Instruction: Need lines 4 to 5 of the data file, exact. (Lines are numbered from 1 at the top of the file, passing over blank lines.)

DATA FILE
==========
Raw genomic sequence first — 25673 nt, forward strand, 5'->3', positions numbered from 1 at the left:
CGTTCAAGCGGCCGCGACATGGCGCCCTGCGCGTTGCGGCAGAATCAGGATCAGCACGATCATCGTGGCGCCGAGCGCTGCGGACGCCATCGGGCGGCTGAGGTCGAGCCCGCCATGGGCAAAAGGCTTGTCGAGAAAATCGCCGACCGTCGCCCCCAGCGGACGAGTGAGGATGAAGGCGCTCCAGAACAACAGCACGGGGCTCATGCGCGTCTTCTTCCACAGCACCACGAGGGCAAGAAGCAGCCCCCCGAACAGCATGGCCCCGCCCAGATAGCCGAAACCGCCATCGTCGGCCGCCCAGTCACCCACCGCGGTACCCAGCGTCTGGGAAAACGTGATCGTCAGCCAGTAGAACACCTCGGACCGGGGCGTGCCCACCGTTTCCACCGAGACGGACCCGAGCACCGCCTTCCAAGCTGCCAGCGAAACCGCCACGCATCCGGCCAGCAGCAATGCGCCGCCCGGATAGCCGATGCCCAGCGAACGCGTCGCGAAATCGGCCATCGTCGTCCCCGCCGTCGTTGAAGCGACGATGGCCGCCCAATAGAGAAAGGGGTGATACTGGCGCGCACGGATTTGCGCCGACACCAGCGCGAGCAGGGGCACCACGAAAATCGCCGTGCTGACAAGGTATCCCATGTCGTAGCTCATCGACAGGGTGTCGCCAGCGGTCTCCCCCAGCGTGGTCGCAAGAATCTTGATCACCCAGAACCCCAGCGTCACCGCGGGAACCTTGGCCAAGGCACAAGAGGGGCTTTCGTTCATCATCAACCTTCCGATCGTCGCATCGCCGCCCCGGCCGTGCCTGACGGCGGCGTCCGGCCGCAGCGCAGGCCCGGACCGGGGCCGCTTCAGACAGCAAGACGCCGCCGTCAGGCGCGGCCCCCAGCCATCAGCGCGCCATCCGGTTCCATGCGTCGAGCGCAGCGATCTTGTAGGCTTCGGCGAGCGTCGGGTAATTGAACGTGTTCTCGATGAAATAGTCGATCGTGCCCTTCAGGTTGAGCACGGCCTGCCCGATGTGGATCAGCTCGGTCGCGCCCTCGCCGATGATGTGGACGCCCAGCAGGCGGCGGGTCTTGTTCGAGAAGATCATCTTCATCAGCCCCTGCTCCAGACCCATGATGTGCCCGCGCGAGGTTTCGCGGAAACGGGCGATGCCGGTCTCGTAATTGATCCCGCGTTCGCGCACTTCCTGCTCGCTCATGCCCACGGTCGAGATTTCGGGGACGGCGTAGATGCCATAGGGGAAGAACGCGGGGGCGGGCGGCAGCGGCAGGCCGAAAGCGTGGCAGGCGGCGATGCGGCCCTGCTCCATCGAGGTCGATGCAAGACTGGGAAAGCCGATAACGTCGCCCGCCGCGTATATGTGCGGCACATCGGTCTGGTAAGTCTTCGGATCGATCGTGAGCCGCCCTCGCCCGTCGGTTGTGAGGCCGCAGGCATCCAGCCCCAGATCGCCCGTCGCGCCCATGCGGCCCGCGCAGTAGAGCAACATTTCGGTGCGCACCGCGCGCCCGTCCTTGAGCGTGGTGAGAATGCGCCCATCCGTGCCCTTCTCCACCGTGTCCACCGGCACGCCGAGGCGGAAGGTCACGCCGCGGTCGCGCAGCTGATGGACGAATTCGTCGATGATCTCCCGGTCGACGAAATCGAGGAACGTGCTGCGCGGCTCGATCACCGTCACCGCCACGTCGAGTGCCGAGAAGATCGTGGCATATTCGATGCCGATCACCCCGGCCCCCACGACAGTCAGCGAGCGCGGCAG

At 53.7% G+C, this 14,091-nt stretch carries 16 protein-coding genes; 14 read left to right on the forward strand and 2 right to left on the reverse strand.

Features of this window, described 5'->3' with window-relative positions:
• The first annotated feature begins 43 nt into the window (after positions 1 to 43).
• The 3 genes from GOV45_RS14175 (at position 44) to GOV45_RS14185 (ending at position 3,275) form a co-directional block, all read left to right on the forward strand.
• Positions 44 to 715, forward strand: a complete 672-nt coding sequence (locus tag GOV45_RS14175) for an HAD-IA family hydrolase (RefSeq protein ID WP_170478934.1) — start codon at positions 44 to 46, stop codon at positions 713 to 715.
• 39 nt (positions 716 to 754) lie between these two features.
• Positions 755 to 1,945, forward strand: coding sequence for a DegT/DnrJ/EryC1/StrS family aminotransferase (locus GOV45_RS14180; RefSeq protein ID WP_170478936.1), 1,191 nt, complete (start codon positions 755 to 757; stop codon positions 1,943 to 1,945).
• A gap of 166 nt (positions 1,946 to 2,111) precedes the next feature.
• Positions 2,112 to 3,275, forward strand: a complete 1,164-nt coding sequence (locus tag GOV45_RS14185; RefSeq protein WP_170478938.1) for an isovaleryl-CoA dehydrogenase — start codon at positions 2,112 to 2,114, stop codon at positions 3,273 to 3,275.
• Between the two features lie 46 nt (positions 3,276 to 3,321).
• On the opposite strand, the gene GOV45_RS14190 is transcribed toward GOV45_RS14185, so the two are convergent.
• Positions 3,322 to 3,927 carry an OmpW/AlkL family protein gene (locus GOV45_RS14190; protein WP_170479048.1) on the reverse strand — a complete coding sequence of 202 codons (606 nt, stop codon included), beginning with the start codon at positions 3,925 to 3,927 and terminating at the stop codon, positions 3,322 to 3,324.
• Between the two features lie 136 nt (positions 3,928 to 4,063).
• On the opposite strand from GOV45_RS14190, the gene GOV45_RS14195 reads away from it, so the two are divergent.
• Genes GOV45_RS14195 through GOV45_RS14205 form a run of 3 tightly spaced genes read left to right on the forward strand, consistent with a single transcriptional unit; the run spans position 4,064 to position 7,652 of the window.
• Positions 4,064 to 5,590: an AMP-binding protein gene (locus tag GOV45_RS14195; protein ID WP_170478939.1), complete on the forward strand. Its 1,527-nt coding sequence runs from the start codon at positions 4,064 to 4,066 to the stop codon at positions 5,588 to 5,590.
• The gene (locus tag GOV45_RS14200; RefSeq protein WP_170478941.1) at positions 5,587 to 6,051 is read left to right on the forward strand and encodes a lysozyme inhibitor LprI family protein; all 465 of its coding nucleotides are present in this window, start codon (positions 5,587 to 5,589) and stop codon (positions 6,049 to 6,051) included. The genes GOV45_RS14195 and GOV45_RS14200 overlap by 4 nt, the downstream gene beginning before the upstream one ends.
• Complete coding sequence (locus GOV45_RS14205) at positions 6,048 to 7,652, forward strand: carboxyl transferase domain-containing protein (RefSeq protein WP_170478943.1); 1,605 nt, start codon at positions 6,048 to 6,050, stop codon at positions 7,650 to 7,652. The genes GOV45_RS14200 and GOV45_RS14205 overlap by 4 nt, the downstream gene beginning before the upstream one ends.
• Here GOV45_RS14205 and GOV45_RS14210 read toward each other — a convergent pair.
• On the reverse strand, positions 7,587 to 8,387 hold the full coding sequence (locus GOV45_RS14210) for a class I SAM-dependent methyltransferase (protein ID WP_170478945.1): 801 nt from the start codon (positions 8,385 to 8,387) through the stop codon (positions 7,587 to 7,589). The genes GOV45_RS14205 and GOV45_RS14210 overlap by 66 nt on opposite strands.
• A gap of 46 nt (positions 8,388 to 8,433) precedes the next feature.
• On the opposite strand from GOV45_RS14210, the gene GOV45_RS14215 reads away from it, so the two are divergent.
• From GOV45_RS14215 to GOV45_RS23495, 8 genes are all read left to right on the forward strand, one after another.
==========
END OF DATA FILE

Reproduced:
Features of this window, described 5'->3' with window-relative positions:
• The first annotated feature begins 43 nt into the window (after positions 1 to 43).